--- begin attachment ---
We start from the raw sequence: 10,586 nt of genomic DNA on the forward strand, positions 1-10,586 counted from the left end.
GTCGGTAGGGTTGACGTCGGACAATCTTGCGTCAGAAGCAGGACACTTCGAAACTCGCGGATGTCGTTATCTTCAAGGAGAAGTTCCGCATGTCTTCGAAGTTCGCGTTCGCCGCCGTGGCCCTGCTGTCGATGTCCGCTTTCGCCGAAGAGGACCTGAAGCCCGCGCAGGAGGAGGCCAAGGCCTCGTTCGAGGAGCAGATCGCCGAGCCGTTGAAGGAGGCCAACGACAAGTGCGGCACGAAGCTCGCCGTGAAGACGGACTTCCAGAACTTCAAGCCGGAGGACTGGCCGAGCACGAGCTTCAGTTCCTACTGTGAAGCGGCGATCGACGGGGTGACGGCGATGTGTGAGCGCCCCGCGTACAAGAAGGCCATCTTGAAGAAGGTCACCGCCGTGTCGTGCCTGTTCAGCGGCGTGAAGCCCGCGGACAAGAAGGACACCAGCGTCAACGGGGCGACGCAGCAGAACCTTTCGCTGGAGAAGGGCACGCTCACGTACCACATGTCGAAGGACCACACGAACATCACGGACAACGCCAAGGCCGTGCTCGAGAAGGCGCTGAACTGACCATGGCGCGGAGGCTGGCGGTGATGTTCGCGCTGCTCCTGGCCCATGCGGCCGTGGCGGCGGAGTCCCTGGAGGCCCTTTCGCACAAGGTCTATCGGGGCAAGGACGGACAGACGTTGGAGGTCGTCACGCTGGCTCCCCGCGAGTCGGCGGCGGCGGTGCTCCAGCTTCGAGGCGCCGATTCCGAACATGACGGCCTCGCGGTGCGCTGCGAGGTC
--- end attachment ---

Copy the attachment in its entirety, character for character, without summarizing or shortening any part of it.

We start from the raw sequence: 10,586 nt of genomic DNA on the forward strand, positions 1-10,586 counted from the left end.
GTCGGTAGGGTTGACGTCGGACAATCTTGCGTCAGAAGCAGGACACTTCGAAACTCGCGGATGTCGTTATCTTCAAGGAGAAGTTCCGCATGTCTTCGAAGTTCGCGTTCGCCGCCGTGGCCCTGCTGTCGATGTCCGCTTTCGCCGAAGAGGACCTGAAGCCCGCGCAGGAGGAGGCCAAGGCCTCGTTCGAGGAGCAGATCGCCGAGCCGTTGAAGGAGGCCAACGACAAGTGCGGCACGAAGCTCGCCGTGAAGACGGACTTCCAGAACTTCAAGCCGGAGGACTGGCCGAGCACGAGCTTCAGTTCCTACTGTGAAGCGGCGATCGACGGGGTGACGGCGATGTGTGAGCGCCCCGCGTACAAGAAGGCCATCTTGAAGAAGGTCACCGCCGTGTCGTGCCTGTTCAGCGGCGTGAAGCCCGCGGACAAGAAGGACACCAGCGTCAACGGGGCGACGCAGCAGAACCTTTCGCTGGAGAAGGGCACGCTCACGTACCACATGTCGAAGGACCACACGAACATCACGGACAACGCCAAGGCCGTGCTCGAGAAGGCGCTGAACTGACCATGGCGCGGAGGCTGGCGGTGATGTTCGCGCTGCTCCTGGCCCATGCGGCCGTGGCGGCGGAGTCCCTGGAGGCCCTTTCGCACAAGGTCTATCGGGGCAAGGACGGACAGACGTTGGAGGTCGTCACGCTGGCTCCCCGCGAGTCGGCGGCGGCGGTGCTCCAGCTTCGAGGCGCCGATTCCGAACATGACGGCCTCGCGGTGCGCTGCGAGGTC